Morrisons table fresh offer for McColl’s to stave off competitor

Morrisons has tabled a new bid for the stricken McColl’s Retail Group as it looks to keep its partner away from competitor Asda’s owners.

It’s been reported that Morrisons which on Friday said they’d “put forward a proposal that would have avoided” the news of the McColl’s appointing PwC as administrators, has now submitted an improved offer to the retailers lenders which would mean they were repaid in full immediately – an issue which was understood to be a sticking point with the previous offer.

Details of the new offer remain unclear but Morrison’s has promised to retain the “vast majority of jobs and stores” as it looks to sure up a partnership which has reportedly performed strongly, with Morrison’s Daily stores seeing like-for-like sales growth that is at least 20% better than non-converted McColl’s stores.

This revised offer comes as it was suggested on Sunday afternoon that PwC was preparing for a two way shoot out later today between EG Group and Morrisons, with both being asked to submit best and final offers, however the accountancy firm declined to comment.

McColl’s fall came despite the fact that last year it raised £30m from shareholders to invest in expanding its Morrisons Daily convenience stores. Despite the success of its partnership with Morrisons the company had previously warned that customer footfall had been hard hit by the pandemic.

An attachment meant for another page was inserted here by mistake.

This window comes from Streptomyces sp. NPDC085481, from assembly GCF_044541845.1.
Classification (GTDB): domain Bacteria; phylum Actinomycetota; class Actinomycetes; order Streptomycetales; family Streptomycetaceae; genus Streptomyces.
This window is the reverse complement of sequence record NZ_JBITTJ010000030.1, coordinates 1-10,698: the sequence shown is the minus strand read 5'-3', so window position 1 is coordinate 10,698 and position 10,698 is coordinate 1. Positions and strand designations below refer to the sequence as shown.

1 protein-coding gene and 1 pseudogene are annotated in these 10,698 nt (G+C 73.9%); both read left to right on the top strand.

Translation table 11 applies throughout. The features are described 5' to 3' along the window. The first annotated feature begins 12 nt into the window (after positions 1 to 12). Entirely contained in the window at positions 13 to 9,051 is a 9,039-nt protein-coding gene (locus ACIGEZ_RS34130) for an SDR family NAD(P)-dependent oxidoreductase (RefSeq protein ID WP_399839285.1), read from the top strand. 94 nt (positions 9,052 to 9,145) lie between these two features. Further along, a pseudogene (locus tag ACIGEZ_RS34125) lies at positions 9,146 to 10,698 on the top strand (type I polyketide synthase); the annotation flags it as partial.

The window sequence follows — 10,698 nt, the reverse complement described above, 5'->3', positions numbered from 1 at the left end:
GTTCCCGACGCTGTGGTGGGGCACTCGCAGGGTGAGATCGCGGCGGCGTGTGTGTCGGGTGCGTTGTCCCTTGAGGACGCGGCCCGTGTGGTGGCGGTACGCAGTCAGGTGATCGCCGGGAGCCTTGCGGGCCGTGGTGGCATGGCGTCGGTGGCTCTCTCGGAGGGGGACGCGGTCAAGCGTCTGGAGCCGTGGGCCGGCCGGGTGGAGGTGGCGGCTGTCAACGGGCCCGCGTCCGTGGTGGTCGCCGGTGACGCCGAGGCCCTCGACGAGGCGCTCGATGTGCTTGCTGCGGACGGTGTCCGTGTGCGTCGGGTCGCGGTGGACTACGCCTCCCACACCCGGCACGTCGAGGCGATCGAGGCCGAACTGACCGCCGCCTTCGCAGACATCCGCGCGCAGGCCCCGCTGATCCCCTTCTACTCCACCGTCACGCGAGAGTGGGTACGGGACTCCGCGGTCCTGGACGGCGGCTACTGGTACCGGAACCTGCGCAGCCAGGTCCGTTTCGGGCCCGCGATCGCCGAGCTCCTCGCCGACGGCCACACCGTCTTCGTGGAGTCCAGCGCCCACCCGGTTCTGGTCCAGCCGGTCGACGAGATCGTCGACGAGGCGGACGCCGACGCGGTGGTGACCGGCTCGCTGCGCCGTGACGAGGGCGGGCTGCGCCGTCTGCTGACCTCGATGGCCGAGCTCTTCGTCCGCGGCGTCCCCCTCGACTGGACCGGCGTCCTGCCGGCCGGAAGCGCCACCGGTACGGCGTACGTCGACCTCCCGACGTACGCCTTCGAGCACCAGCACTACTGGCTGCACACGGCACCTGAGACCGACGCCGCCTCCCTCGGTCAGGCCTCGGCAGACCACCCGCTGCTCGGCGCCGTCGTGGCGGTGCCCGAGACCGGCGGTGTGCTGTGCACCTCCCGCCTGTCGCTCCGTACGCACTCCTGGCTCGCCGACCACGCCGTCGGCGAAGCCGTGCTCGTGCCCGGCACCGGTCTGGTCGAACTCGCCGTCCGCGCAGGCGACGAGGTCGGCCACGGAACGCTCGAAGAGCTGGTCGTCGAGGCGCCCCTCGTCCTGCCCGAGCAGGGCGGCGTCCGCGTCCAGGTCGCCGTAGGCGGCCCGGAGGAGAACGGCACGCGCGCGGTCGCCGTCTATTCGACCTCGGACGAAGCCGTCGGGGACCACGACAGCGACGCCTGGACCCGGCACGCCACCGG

With 16,000 jobs at risk if the retailer does fold it is believed that lenders have been demanding immediate repayment and that this was the reason Morrisons’ first offer was rejected, with Morrisons.

On Friday EG Group, the petrol forecourts to fast food company led by the billionaire Issa brothers Zuber and Mohsin, who also acquired Asda last year had reportedly tabled an offer that would see lenders receive 90 pence to the pound although other sources suggested they would be repaid in full. The BBC has also reported that it understands “that EG Group has now met [Morrisons new] bid with a revised proposal”.

Discussions further evolved over the weekend when trustees of the company’s pension scheme demanded reassurance that promises made by McColl’s would be kept.

In a statement they said: “Any company looking to acquire McColl’s must do the decent thing and ensure that promises made to staff about their pensions are honoured.

“We would be extremely surprised if any organisation with an interest in demonstrating good corporate citizenship were to use a pre-pack administration to cease supporting the schemes, with absolutely no engagement with the trustees.”

If administration is confirmed today it would be the largest in the retail sector based on size of work force for two years, since Edinburgh Woollen Mill Group collapsed in 2020

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